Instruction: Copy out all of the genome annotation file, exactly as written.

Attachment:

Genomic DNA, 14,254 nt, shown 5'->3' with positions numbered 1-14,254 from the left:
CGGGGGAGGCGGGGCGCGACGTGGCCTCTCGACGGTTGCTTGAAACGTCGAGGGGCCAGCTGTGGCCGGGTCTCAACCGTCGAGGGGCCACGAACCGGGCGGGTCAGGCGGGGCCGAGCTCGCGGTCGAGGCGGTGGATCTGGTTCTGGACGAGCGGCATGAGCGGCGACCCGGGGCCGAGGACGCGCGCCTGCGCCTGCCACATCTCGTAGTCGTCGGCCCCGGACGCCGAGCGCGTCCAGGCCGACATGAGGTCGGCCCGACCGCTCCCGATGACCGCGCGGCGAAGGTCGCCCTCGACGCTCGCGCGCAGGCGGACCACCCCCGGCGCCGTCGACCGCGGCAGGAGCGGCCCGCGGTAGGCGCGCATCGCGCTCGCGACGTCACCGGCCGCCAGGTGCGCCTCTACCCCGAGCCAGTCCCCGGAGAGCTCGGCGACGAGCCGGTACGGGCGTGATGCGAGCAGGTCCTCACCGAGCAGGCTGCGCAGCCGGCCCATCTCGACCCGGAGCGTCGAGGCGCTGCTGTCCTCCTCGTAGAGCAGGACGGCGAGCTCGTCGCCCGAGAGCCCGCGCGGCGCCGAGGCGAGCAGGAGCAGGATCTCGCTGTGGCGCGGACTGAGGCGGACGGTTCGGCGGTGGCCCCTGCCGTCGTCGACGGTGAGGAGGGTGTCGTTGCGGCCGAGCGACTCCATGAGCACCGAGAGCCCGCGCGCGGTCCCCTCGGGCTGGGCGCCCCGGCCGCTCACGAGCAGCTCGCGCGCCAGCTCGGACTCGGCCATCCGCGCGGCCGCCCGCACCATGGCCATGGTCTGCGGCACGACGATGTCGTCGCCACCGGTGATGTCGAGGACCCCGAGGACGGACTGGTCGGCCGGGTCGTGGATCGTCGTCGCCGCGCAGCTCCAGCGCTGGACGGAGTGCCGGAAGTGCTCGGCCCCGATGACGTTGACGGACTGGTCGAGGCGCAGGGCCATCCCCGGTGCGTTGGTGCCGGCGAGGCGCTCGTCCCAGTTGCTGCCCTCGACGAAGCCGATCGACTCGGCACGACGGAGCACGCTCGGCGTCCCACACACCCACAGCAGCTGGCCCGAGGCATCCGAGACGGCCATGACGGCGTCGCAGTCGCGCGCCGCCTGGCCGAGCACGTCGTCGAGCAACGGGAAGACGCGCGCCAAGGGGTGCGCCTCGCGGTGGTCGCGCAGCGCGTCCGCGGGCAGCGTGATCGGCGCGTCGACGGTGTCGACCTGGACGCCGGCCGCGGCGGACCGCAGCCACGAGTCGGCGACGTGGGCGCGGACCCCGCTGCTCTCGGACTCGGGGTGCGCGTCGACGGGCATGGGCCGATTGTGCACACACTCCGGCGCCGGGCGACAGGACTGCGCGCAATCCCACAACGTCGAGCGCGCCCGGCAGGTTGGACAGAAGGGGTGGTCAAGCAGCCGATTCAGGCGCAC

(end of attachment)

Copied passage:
Genomic DNA, 14,254 nt, shown 5'->3' with positions numbered 1-14,254 from the left:
CGGGGGAGGCGGGGCGCGACGTGGCCTCTCGACGGTTGCTTGAAACGTCGAGGGGCCAGCTGTGGCCGGGTCTCAACCGTCGAGGGGCCACGAACCGGGCGGGTCAGGCGGGGCCGAGCTCGCGGTCGAGGCGGTGGATCTGGTTCTGGACGAGCGGCATGAGCGGCGACCCGGGGCCGAGGACGCGCGCCTGCGCCTGCCACATCTCGTAGTCGTCGGCCCCGGACGCCGAGCGCGTCCAGGCCGACATGAGGTCGGCCCGACCGCTCCCGATGACCGCGCGGCGAAGGTCGCCCTCGACGCTCGCGCGCAGGCGGACCACCCCCGGCGCCGTCGACCGCGGCAGGAGCGGCCCGCGGTAGGCGCGCATCGCGCTCGCGACGTCACCGGCCGCCAGGTGCGCCTCTACCCCGAGCCAGTCCCCGGAGAGCTCGGCGACGAGCCGGTACGGGCGTGATGCGAGCAGGTCCTCACCGAGCAGGCTGCGCAGCCGGCCCATCTCGACCCGGAGCGTCGAGGCGCTGCTGTCCTCCTCGTAGAGCAGGACGGCGAGCTCGTCGCCCGAGAGCCCGCGCGGCGCCGAGGCGAGCAGGAGCAGGATCTCGCTGTGGCGCGGACTGAGGCGGACGGTTCGGCGGTGGCCCCTGCCGTCGTCGACGGTGAGGAGGGTGTCGTTGCGGCCGAGCGACTCCATGAGCACCGAGAGCCCGCGCGCGGTCCCCTCGGGCTGGGCGCCCCGGCCGCTCACGAGCAGCTCGCGCGCCAGCTCGGACTCGGCCATCCGCGCGGCCGCCCGCACCATGGCCATGGTCTGCGGCACGACGATGTCGTCGCCACCGGTGATGTCGAGGACCCCGAGGACGGACTGGTCGGCCGGGTCGTGGATCGTCGTCGCCGCGCAGCTCCAGCGCTGGACGGAGTGCCGGAAGTGCTCGGCCCCGATGACGTTGACGGACTGGTCGAGGCGCAGGGCCATCCCCGGTGCGTTGGTGCCGGCGAGGCGCTCGTCCCAGTTGCTGCCCTCGACGAAGCCGATCGACTCGGCACGACGGAGCACGCTCGGCGTCCCACACACCCACAGCAGCTGGCCCGAGGCATCCGAGACGGCCATGACGGCGTCGCAGTCGCGCGCCGCCTGGCCGAGCACGTCGTCGAGCAACGGGAAGACGCGCGCCAAGGGGTGCGCCTCGCGGTGGTCGCGCAGCGCGTCCGCGGGCAGCGTGATCGGCGCGTCGACGGTGTCGACCTGGACGCCGGCCGCGGCGGACCGCAGCCACGAGTCGGCGACGTGGGCGCGGACCCCGCTGCTCTCGGACTCGGGGTGCGCGTCGACGGGCATGGGCCGATTGTGCACACACTCCGGCGCCGGGCGACAGGACTGCGCGCAATCCCACAACGTCGAGCGCGCCCGGCAGGTTGGACAGAAGGGGTGGTCAAGCAGCCGATTCAGGCGCAC